Chicken City

Tomorrow night, Thursday, September 2nd, the Providence City Council will vote on an ordinance to permit residents to keep egg-laying hens in the city. Southside Community Land Trust stands behind this proposal to allow urban chicken-keeping in Providence, believing that access to fresh, locally-raised eggs is beneficial for nutrition, the environment, food safety, and economic self-reliance.

More broadly, SCLT believes that incorporating urban chicken farming into Providence’s local food movement—already strong thanks to thriving community gardens and farmer’s markets and a tradition of culinary arts—would further distinguish the city as both a center for urban food culture and a leader of green initiatives.

Some Providence residents have expressed legitimate concerns about the consequences of allowing their neighbors to raise backyard chickens. SCLT has offered to serve as a community resource on this subject, and we are committed to educating city residents about responsible chicken-rearing. With that in mind, here are some facts about chickens that will hopefully put a few common misconceptions to roost.

Myth: Chickens make noise.

Fact: While it’s true that roosters crow, hens are actually very quiet animals. They do not squawk unless they are afraid, and they go to sleep at night just like other household pets.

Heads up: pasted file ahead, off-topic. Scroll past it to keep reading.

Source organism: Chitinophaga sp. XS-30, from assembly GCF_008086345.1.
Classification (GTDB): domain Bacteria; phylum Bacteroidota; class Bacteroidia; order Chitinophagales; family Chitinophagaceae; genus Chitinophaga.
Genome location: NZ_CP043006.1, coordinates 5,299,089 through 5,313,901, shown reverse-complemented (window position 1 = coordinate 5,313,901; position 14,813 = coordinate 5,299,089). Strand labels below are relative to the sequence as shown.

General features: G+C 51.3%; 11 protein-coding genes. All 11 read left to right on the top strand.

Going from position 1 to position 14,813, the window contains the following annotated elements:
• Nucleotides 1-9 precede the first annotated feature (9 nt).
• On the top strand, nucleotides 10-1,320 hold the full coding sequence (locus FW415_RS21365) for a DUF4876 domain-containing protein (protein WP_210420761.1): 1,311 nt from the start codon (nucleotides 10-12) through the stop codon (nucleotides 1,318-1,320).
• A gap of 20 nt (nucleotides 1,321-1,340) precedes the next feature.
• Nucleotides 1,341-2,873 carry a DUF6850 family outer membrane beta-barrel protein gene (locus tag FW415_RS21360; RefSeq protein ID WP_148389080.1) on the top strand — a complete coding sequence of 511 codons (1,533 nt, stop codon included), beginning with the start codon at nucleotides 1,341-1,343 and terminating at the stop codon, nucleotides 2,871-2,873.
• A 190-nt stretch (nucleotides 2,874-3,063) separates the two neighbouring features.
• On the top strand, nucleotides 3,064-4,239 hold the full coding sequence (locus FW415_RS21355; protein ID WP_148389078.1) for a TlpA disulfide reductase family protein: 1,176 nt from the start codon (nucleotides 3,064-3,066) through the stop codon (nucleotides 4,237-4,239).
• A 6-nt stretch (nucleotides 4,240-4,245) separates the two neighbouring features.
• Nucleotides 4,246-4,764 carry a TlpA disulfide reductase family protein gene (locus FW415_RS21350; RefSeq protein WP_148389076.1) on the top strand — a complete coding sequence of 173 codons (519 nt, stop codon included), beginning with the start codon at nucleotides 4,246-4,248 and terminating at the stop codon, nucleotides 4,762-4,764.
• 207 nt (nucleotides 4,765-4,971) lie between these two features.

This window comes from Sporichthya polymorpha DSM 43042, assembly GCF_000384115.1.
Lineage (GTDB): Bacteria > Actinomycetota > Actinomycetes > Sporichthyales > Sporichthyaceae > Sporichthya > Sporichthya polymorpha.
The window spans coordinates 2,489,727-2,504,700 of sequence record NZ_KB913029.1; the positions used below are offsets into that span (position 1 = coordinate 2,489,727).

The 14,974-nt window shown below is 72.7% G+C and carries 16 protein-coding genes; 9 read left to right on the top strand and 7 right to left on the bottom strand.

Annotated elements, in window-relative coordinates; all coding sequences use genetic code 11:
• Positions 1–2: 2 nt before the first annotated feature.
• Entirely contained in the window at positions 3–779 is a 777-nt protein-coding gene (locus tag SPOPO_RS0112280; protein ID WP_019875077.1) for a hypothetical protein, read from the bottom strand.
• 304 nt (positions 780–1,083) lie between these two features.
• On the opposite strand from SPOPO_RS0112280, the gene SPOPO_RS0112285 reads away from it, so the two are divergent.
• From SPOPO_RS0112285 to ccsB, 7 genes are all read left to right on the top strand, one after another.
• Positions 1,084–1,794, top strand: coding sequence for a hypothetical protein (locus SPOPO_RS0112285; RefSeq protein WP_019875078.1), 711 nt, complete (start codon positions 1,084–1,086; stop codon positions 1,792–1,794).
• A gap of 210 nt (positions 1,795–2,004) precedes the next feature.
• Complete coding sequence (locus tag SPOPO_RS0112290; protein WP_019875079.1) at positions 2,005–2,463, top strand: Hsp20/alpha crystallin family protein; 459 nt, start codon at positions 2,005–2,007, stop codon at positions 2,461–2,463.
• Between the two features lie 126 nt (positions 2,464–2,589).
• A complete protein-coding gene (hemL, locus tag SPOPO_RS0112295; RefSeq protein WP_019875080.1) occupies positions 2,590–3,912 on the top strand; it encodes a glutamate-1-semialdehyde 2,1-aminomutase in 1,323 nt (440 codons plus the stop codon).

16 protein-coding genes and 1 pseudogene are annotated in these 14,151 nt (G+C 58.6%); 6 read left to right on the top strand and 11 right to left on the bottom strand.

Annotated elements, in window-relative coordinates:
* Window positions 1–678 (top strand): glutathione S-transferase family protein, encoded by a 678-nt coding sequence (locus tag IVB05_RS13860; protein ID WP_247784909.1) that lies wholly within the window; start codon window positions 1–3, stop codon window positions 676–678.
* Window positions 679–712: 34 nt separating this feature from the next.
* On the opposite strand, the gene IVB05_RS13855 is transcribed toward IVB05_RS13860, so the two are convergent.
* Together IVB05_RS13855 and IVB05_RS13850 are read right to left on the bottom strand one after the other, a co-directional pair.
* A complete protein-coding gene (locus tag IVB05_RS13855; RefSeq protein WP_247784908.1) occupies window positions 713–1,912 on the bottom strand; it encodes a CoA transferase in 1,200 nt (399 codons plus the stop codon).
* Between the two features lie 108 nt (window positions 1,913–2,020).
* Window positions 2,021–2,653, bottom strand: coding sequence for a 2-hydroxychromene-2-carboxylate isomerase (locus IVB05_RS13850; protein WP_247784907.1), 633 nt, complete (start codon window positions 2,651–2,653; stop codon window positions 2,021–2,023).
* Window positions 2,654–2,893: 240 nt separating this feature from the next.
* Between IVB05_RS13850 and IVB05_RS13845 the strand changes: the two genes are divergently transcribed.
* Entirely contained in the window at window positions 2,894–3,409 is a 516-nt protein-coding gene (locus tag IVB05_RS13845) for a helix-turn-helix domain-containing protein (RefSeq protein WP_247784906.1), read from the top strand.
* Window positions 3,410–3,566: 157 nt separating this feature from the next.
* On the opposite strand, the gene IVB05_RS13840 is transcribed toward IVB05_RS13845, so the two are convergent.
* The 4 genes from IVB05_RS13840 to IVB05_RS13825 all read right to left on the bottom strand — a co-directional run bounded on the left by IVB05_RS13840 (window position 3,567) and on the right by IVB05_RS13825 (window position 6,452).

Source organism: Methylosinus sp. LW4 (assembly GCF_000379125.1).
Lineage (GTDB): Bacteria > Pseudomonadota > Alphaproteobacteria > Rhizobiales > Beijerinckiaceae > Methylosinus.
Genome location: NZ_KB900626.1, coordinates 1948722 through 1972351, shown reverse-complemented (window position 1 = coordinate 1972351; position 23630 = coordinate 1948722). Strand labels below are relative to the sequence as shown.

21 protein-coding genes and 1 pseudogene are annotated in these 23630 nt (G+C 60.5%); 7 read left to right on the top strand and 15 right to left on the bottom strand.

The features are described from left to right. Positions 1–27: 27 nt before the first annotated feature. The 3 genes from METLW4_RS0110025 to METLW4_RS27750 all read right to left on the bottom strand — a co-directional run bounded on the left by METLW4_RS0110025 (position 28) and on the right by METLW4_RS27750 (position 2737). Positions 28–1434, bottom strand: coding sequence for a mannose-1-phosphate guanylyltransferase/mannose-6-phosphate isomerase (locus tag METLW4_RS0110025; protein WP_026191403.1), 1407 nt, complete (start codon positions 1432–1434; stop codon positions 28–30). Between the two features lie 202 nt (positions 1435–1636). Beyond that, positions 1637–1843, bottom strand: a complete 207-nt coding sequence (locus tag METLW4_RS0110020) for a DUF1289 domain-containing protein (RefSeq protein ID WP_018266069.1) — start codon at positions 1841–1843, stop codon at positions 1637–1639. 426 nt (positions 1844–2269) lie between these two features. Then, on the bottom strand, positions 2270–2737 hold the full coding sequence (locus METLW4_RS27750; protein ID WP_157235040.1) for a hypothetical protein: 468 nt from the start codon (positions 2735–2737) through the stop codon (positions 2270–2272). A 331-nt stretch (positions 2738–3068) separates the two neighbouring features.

Myth: Chickens are dirty and spread disease.

Fact: This fear is understandable given the recent headlines about eggs contaminated with salmonella in the media. However, it is important to remember that those eggs came from an industrial-scale chicken farm. Confined animal feeding operations are much more likely to harbor diseases because they pack a large number of animals into a tight space (one that is often devoid of sunlight or grass). Home-raised eggs, on the other hand, are less likely to contain hazardous bacteria because individual backyard chicken coops with a limited number of hens are more protected from the spread of illness. Backyard chickens do not have to be dosed with antibiotics or synthetic hormones, and their eggs have also been shown to be naturally richer in omega-3 fatty acids and vitamin E than those from industrial settings.

Myth: Chickens are normally confined to rural areas.

Fact: In reality, more than 65 percent of major U.S. cities, including Portland, New York, Seattle, Denver, Madison, Baltimore, and New Haven have chicken-keeping ordinances on the books.

Myth: Chickens take up a lot of space and consume valuable resources.

Fact: Actually, chickens need surprisingly little room. Poultry associations designate that chickens require only 3 square feet of ranging area per bird. The initial cost of setting up a small coop and pen can be as low as $100, and hens cost very little to feed, especially if their diet is supplemented with weeds, grass clippings, bugs, and kitchen scraps. A single hen can lay about five eggs per week, saving families money on their food budget and providing a high-protein form of energy. The average American meal travels about 1500 miles to get from farm to plate; by raising chickens right here in Providence, citizens will be substantially reducing their carbon footprint.

Myth: Chicken waste is bad for the soil.

Fact: On the contrary! Chicken droppings are extremely high in nitrogen, an important nutrient for plant growth. They can even be added to compost, reducing the need to purchase chemical fertilizers for the lawn and garden.